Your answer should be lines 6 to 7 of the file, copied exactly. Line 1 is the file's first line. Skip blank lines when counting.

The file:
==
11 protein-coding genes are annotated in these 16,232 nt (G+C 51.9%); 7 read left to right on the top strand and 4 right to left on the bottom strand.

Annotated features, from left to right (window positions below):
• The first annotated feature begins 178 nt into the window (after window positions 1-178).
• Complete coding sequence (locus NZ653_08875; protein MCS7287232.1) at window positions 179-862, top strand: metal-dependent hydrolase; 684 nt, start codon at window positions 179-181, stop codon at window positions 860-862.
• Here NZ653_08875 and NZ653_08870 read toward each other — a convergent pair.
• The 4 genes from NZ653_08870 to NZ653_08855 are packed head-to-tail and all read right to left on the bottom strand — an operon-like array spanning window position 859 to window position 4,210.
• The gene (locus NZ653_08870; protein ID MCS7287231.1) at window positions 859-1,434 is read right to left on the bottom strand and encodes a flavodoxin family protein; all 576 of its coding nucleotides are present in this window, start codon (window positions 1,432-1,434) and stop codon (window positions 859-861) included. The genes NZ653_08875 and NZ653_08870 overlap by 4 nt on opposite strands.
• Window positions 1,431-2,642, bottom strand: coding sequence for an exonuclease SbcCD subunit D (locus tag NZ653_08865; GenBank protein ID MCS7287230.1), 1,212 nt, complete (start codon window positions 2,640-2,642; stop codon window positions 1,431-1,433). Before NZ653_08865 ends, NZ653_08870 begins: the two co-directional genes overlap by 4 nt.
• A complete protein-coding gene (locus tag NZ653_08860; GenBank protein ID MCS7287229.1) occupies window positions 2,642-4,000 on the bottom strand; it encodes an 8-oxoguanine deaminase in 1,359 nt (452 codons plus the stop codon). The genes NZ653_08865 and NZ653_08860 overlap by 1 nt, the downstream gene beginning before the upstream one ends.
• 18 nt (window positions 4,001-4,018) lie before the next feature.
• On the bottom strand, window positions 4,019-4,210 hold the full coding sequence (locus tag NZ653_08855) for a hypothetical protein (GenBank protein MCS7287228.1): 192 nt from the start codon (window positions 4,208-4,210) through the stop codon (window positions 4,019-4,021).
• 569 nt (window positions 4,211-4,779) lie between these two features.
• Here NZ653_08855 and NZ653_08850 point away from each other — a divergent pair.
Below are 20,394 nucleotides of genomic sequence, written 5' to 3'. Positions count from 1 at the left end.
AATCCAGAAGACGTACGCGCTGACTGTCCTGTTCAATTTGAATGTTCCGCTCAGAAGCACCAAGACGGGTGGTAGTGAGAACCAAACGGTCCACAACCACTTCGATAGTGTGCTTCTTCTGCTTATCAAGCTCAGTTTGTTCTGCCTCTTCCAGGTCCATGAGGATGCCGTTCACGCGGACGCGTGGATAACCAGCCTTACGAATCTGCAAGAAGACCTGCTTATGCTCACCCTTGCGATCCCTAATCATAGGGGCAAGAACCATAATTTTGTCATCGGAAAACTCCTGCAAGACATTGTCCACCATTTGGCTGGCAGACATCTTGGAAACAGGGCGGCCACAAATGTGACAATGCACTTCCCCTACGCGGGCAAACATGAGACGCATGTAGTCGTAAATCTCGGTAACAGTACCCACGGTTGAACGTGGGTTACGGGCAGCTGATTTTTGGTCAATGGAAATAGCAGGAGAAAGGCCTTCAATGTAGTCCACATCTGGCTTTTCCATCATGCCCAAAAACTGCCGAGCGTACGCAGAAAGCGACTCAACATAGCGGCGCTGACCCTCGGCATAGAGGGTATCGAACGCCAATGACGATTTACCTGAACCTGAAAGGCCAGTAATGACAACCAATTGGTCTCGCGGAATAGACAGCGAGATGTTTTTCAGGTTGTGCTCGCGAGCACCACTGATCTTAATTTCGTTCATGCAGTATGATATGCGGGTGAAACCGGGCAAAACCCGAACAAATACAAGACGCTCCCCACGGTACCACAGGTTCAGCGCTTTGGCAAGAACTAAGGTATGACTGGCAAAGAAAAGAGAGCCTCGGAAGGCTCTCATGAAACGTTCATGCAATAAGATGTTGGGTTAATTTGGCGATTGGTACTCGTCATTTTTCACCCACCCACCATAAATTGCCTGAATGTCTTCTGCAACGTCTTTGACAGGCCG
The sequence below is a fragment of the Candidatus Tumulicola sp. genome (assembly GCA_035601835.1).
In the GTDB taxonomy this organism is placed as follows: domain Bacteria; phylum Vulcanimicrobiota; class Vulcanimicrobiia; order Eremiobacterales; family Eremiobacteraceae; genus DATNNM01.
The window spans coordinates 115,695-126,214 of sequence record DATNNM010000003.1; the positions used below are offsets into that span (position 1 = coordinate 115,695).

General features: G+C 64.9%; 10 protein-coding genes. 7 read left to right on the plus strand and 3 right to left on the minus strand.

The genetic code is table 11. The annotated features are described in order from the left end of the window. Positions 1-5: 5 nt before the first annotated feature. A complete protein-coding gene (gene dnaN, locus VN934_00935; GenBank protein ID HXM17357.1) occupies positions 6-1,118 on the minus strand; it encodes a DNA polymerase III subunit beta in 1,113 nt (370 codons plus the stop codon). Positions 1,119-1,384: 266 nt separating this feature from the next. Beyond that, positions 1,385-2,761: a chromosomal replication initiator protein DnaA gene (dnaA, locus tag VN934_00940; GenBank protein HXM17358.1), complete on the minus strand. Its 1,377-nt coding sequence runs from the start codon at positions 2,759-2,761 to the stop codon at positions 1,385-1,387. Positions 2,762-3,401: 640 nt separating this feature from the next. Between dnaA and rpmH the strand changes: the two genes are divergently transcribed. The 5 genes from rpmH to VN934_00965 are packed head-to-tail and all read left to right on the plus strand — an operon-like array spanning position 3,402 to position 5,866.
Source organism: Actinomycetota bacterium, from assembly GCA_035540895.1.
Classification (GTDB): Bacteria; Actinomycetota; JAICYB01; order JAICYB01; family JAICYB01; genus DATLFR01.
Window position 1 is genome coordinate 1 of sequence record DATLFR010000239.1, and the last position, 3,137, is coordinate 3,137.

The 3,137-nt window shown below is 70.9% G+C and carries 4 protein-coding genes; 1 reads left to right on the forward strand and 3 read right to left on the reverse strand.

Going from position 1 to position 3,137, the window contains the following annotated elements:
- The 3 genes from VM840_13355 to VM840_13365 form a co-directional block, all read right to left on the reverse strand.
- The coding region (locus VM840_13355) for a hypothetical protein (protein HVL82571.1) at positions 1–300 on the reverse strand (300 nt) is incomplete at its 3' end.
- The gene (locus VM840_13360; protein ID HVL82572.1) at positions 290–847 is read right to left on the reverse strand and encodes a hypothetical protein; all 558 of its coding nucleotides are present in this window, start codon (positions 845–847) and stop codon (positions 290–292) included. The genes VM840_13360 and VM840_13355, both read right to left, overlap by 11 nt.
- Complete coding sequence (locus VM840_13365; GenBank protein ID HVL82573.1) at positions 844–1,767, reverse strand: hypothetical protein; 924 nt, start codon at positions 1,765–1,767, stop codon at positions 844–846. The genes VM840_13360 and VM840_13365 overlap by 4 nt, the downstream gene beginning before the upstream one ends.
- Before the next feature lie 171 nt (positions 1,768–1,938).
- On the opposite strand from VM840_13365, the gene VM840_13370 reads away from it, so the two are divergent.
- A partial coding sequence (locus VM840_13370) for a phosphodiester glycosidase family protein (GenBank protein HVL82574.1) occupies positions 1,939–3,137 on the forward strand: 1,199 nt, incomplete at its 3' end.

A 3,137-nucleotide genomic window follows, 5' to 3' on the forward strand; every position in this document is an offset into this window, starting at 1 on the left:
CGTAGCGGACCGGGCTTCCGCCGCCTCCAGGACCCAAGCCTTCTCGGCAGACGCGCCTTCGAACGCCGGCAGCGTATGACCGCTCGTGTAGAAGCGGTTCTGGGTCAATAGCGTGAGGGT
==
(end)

• The 4 genes from NZ653_08870 to NZ653_08855 are packed head-to-tail and all read right to left on the bottom strand — an operon-like array spanning window position 859 to window position 4,210.
• The gene (locus NZ653_08870; protein ID MCS7287231.1) at window positions 859-1,434 is read right to left on the bottom strand and encodes a flavodoxin family protein; all 576 of its coding nucleotides are present in this window, start codon (window positions 1,432-1,434) and stop codon (window positions 859-861) included. The genes NZ653_08875 and NZ653_08870 overlap by 4 nt on opposite strands.